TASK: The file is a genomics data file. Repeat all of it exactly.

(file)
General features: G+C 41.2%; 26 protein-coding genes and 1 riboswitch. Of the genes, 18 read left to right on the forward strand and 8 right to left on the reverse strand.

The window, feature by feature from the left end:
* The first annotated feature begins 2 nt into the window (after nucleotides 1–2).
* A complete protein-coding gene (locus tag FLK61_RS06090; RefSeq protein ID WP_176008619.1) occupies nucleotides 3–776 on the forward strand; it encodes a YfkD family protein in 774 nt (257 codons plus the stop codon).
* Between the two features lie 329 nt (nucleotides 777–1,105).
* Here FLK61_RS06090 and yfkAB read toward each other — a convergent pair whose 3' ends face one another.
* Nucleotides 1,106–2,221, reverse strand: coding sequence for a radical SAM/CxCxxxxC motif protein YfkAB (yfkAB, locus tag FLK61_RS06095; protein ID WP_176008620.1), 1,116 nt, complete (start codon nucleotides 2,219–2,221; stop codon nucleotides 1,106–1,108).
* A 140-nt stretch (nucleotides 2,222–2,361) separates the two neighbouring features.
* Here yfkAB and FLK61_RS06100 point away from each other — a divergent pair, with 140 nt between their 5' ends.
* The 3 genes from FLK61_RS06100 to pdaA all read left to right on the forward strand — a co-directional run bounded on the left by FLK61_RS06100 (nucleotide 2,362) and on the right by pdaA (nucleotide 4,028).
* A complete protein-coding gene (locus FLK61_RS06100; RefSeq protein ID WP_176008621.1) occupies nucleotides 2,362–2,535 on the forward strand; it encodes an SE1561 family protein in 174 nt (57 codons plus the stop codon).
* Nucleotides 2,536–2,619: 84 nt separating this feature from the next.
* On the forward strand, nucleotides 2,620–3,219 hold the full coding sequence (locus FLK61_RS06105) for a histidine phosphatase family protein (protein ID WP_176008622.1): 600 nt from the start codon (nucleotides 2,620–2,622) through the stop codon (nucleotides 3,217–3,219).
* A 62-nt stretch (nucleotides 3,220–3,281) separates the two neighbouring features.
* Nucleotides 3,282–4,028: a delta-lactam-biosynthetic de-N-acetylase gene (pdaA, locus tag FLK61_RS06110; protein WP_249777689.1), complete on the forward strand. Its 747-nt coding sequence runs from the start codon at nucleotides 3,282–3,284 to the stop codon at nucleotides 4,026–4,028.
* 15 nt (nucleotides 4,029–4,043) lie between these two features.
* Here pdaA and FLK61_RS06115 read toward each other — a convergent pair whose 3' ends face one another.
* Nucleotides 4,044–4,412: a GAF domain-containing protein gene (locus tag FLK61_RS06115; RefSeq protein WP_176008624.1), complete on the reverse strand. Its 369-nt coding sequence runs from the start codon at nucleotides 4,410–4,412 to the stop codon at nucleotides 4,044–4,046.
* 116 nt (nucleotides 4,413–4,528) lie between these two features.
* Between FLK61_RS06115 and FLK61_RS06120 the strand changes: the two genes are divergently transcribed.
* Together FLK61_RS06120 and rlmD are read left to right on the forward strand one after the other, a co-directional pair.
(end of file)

General features: G+C 41.2%; 26 protein-coding genes and 1 riboswitch. Of the genes, 18 read left to right on the forward strand and 8 right to left on the reverse strand.

The window, feature by feature from the left end:
* The first annotated feature begins 2 nt into the window (after nucleotides 1–2).
* A complete protein-coding gene (locus tag FLK61_RS06090; RefSeq protein ID WP_176008619.1) occupies nucleotides 3–776 on the forward strand; it encodes a YfkD family protein in 774 nt (257 codons plus the stop codon).
* Between the two features lie 329 nt (nucleotides 777–1,105).
* Here FLK61_RS06090 and yfkAB read toward each other — a convergent pair whose 3' ends face one another.
* Nucleotides 1,106–2,221, reverse strand: coding sequence for a radical SAM/CxCxxxxC motif protein YfkAB (yfkAB, locus tag FLK61_RS06095; protein ID WP_176008620.1), 1,116 nt, complete (start codon nucleotides 2,219–2,221; stop codon nucleotides 1,106–1,108).
* A 140-nt stretch (nucleotides 2,222–2,361) separates the two neighbouring features.
* Here yfkAB and FLK61_RS06100 point away from each other — a divergent pair, with 140 nt between their 5' ends.
* The 3 genes from FLK61_RS06100 to pdaA all read left to right on the forward strand — a co-directional run bounded on the left by FLK61_RS06100 (nucleotide 2,362) and on the right by pdaA (nucleotide 4,028).
* A complete protein-coding gene (locus FLK61_RS06100; RefSeq protein ID WP_176008621.1) occupies nucleotides 2,362–2,535 on the forward strand; it encodes an SE1561 family protein in 174 nt (57 codons plus the stop codon).
* Nucleotides 2,536–2,619: 84 nt separating this feature from the next.
* On the forward strand, nucleotides 2,620–3,219 hold the full coding sequence (locus FLK61_RS06105) for a histidine phosphatase family protein (protein ID WP_176008622.1): 600 nt from the start codon (nucleotides 2,620–2,622) through the stop codon (nucleotides 3,217–3,219).
* A 62-nt stretch (nucleotides 3,220–3,281) separates the two neighbouring features.
* Nucleotides 3,282–4,028: a delta-lactam-biosynthetic de-N-acetylase gene (pdaA, locus tag FLK61_RS06110; protein WP_249777689.1), complete on the forward strand. Its 747-nt coding sequence runs from the start codon at nucleotides 3,282–3,284 to the stop codon at nucleotides 4,026–4,028.
* 15 nt (nucleotides 4,029–4,043) lie between these two features.
* Here pdaA and FLK61_RS06115 read toward each other — a convergent pair whose 3' ends face one another.
* Nucleotides 4,044–4,412: a GAF domain-containing protein gene (locus tag FLK61_RS06115; RefSeq protein WP_176008624.1), complete on the reverse strand. Its 369-nt coding sequence runs from the start codon at nucleotides 4,410–4,412 to the stop codon at nucleotides 4,044–4,046.
* 116 nt (nucleotides 4,413–4,528) lie between these two features.
* Between FLK61_RS06115 and FLK61_RS06120 the strand changes: the two genes are divergently transcribed.
* Together FLK61_RS06120 and rlmD are read left to right on the forward strand one after the other, a co-directional pair.